Window on the world; Ailsa Garland
The National Association of educational broadcasters and cooperation with the British Information Services presents window on the world a tape recorded series of talks by eminent British citizens. This week our speaker is Miss Elsa Garland women's editor of The London Daily Mirror. Her subject the women's page. Here now is Miss Elsa Garland. I'm speaking to you from my office in feet street many distinguished men and women have spoken to you about politics economics and world affairs. But I'm just going to talk about the ordinary everyday things to try and tell you something of the life of women in Britain today how it resembles and how it differs from your own and most of all I'm going to try and show you the great improvements that have been made in the past five years in the things that chiefly can sound a woman food clothes children education and so on. The more our two countries know
of each other the better we can understand each other. And by far the best way to understand the differences between things in your own country and in another US is to go and see for yourself. And I have been lucky enough to have had this chance. I have just got back from a three week stay in your country where the kindness and hospitality I was shown were tremendous. When my paper sent me on a trip to America I was delighted as a woman editor of a daily newspaper and one with such a great way to ship millions every day. I knew I would find so much to interest women. I'm not going to pretend that I know all about America but I was there long enough to show me that women's interests are much the same in both our countries. In my job which includes sifting news stories planning cooking beauty and fashion features reading and answering our mail which is a large one. Broadcasting on our women's programs I have the opportunity of studying conditions and during the last few years there has been a picture of gradual improvement.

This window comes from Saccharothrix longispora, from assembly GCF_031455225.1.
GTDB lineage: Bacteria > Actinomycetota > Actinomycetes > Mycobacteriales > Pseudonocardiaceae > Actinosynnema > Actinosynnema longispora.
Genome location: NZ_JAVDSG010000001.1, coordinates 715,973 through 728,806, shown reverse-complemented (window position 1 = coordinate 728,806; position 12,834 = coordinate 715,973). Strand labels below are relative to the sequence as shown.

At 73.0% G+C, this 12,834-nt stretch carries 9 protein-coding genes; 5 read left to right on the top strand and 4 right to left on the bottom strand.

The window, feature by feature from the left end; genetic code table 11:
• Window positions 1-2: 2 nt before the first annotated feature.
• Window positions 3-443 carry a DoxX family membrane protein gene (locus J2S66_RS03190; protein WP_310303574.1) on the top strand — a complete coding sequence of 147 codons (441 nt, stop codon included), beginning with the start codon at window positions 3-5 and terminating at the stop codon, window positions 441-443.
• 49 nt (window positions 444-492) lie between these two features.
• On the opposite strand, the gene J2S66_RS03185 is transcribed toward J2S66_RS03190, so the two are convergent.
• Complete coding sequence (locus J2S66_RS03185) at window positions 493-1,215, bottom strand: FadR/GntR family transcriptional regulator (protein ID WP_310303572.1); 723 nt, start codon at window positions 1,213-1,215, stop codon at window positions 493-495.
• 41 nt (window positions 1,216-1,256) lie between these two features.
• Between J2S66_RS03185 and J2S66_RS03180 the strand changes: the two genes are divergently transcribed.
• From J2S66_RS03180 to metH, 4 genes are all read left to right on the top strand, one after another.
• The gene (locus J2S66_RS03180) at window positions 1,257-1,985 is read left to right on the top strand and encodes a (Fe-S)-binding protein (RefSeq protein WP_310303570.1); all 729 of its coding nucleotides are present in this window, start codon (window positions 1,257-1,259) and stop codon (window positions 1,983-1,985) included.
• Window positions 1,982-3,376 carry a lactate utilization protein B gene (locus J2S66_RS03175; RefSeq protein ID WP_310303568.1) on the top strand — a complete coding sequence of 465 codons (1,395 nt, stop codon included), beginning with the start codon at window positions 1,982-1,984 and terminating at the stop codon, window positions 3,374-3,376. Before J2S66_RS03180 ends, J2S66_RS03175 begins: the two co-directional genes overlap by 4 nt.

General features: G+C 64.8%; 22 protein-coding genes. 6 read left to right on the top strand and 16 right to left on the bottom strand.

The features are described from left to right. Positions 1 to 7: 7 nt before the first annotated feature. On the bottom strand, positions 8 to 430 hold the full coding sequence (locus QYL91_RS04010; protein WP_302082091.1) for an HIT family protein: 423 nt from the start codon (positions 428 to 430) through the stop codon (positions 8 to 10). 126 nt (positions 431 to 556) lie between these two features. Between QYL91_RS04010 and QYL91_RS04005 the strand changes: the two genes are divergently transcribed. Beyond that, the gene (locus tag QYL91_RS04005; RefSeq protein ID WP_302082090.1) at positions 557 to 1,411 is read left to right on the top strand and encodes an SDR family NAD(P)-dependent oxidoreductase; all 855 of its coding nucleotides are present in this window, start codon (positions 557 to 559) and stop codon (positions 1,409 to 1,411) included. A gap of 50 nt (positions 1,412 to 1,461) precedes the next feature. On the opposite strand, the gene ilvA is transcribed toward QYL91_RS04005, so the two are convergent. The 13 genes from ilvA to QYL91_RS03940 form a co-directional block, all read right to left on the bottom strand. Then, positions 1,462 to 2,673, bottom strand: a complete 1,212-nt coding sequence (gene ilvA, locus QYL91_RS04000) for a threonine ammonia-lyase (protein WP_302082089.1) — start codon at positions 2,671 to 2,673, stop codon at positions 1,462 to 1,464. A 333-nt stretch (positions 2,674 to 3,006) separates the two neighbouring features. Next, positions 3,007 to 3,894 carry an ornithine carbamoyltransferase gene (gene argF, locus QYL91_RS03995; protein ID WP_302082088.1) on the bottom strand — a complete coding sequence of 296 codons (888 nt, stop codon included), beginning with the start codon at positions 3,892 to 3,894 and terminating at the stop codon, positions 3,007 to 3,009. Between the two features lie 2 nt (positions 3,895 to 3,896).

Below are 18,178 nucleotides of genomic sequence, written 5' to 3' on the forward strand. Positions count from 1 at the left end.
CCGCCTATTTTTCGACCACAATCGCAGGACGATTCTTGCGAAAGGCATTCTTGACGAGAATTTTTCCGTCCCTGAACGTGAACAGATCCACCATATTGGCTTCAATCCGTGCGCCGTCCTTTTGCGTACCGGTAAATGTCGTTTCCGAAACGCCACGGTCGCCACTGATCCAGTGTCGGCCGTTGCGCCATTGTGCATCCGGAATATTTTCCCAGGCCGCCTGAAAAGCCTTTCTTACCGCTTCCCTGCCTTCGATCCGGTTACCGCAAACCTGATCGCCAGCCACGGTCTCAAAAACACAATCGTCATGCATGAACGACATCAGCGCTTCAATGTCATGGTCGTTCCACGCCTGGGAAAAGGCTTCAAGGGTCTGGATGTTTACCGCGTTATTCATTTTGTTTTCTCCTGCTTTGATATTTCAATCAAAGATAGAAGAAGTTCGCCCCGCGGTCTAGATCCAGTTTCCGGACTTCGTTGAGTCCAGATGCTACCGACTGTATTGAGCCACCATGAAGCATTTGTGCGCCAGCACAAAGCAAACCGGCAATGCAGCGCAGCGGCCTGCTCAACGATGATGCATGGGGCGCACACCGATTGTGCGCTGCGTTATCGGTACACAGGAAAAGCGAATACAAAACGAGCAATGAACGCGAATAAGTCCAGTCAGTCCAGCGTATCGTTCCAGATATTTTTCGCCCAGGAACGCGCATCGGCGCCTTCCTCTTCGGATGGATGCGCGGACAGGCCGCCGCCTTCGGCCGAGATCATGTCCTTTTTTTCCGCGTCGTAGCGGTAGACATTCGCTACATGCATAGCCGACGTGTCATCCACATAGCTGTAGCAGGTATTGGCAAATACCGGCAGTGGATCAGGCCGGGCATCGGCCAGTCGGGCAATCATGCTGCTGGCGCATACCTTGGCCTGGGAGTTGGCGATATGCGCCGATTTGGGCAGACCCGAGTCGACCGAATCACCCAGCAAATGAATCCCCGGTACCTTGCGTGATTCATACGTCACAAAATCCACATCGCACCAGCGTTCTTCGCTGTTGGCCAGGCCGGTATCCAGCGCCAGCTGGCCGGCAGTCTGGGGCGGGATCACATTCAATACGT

When I started my job clothes were rationed nylons was rarely as good and as precious. Food is rationed too so on newspaper articles were much more devoted to make do and mend than to fashion news and to disguise and substitute in cookery how to improvise and to stretch rather than mouth watering recipes. Most of our decorative luxuries went for export. Many of them to get dollars and we could not buy for example a cashmere sweater or two inset among the loveliest things we make in Britain. Almost our only China was plain white we wore heavy stockings for work and hoarded any nylons we could beg buy or get them for special dates and parties. Visitors due our country came back with news of the wonders in your shops and your food investments in magazines made aside I've just been making a survey of the bound volumes of our paper for the last five years which show the following items of news which will illustrate what I mean. I'm leaving out
all the political. Those are the headlines of course 1950. Rumors of a cotton shortage made women queue to buy Tell us the price of cakes was restricted to about 15 cents a pound. That obviously meant no large areas in radians. There was an indignant letter from a reader saying that in order to get a pair of nylons she was forced to buy another pair of less glamorous kind. The weekly bacon and sweet ration was increased. We each got five ounces instead of four for bacon and four and a half ounces instead of full for sweets. Canned is to you. 951 bacon in sweet ration went down again in fact they kept on fluctuating. The ban on making cream was lifted for a few months while milk was plentiful and the government was worried about the quality of our ice cream. Children's clothes cost more. You see we had a utility scheme which fixed the price and design of many commodities. And for example